Rory O'Keeffe: Monoglot

Monoglot is a show about linguistics and languages. It is a show that is thoughtful and self-aware. It is a show that is funny, and not particularly outrageous or crude. In other words, this is a show you could bring home to mum. Furthermore, if your mum if left-wing, she’ll most certainly enjoy Rory O’Keefe’s show. This is not a show for someone who is extremely right-wing (or just very anti-Corbyn), as there is quite a good deal of political bits, especially toward the start of the set.

A fun hour, and probably some of the better stand-up you’ll see at this year’s Fringe.

As a comedian, Rory is quite funny and engaging. (I’ll bet he’d also do a bang-on Matt Smith impression, through sheer appearance alone, but that’s beside the point.) In his show, his material is consistently good, and he does a fine job of incorporating lights and PowerPoint -- to hilarious effect. He also does a really good job incorporating the audience, as well as engaging with hecklers.

There are few moments during Monoglot where the jokes Rory tells are ‘weak’, but there are quite a few moments where the humour is a bit more tame than what you might expect at Fringe. Don’t get me wrong: Rory is a smart, sensible comic. At times, however, I just wish that he’d brought the audience out of their comfort zone a little and relied less on silly gags.

Overall, Rory’s is very funny, in spite of what some might consider to be pretty dull subject matter (linguistics and languages). To his credit, he manages to wrench more humour out of these perhaps ‘dull’ topics than a lot of comics do out of far more outrageous premises, and this is an impressive feat. In this show, he takes the audience places that are a bit more plain than most other comics might -- but he is just as funny. This afternoon’s audience seemed to enjoy most of Rory’s set. A fun hour, and probably some of the better stand-up you’ll see at this year’s Fringe.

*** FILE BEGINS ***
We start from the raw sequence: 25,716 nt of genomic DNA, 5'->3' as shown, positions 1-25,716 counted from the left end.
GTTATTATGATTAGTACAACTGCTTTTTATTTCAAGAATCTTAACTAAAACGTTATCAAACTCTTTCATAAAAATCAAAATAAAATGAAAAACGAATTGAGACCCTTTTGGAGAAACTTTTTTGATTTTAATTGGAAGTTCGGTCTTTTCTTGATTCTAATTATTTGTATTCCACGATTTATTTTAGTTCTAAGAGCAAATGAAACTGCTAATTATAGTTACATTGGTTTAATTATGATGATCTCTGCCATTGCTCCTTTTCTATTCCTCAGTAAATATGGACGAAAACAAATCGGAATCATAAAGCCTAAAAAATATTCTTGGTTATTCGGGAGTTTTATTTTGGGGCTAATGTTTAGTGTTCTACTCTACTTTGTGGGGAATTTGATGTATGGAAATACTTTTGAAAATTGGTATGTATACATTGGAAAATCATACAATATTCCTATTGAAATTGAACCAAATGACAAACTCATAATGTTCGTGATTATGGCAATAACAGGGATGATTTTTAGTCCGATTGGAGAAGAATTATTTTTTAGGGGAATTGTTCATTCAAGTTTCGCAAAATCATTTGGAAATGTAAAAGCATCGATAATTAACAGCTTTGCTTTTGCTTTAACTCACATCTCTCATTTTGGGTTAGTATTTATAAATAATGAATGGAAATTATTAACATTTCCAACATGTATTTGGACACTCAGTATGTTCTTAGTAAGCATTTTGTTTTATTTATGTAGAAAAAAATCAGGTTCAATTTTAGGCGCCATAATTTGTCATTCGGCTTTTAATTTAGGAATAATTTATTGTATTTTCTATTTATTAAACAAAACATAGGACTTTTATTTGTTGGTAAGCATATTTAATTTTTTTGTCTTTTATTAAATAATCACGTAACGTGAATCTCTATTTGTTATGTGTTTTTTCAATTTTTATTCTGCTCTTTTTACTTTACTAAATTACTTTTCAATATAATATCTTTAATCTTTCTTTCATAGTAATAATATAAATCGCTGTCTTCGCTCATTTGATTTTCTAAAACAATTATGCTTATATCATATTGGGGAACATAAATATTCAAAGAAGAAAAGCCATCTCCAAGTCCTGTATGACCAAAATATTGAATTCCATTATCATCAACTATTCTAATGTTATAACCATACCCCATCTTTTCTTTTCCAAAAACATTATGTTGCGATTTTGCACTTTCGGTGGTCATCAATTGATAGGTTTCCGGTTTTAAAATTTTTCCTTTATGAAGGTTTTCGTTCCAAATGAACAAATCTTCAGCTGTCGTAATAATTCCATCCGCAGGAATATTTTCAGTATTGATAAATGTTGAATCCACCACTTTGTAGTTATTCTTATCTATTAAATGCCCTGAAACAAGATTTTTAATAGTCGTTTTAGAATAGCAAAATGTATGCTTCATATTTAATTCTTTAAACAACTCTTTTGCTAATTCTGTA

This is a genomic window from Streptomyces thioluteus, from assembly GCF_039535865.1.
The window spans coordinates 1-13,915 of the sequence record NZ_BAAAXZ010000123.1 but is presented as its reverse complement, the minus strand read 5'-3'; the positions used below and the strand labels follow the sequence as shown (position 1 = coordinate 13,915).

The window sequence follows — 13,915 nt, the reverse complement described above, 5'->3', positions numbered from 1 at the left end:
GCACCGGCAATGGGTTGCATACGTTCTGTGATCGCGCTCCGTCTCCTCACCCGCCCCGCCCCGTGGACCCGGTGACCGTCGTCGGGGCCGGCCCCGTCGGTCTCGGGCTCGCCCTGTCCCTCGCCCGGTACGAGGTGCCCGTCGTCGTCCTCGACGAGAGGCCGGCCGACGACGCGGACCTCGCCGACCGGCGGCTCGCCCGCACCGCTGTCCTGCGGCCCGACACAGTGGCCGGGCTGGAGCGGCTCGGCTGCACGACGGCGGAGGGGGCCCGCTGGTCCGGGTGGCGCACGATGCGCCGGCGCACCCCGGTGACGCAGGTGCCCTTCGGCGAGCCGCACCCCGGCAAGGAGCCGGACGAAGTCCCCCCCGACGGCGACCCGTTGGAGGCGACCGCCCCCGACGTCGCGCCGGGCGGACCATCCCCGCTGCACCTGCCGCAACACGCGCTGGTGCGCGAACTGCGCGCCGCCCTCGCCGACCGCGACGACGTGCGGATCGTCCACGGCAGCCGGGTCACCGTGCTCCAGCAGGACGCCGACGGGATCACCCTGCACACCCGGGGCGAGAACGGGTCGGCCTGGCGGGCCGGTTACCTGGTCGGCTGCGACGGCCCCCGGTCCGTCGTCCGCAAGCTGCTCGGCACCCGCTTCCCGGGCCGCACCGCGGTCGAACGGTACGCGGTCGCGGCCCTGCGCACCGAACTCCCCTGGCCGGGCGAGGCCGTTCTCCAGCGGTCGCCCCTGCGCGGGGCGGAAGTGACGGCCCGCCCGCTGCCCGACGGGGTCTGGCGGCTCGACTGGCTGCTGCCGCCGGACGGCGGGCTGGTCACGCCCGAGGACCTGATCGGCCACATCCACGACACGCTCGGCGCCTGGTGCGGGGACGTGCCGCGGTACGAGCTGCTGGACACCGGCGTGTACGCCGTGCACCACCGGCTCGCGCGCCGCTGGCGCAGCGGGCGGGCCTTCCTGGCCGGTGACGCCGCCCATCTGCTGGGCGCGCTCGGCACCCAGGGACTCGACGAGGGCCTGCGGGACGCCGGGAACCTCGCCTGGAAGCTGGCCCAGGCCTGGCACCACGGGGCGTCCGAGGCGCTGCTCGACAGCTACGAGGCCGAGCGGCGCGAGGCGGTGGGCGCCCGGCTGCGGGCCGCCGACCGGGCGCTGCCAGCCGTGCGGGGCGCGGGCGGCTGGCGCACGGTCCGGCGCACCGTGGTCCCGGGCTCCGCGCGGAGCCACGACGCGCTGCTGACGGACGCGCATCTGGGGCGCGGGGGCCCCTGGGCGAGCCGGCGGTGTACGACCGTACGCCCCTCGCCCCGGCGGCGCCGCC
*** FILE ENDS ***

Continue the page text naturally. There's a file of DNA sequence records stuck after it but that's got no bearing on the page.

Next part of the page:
Reviews by chhewitt95

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The Blurb

Affable young funny man Rory O'Keeffe doesn't know any foreign languages. This apparently makes him a monoglot, which may or may not be a word. Join the 'Intelligent youngster' (Time Out) for his debut, as he tries to learn a new tongue, explores why we never say what we mean, and asks whether men and women really do speak different languages (spoiler alert: they don't). 'Comedy for a post-recession graduate generation' **** (Fest). 'Utterly hilarious' ***** (ThreeWeeks). 'His amicable charm and vigour makes for a highly enjoyable performance... a tightly composed and expertly delivered romp' **** (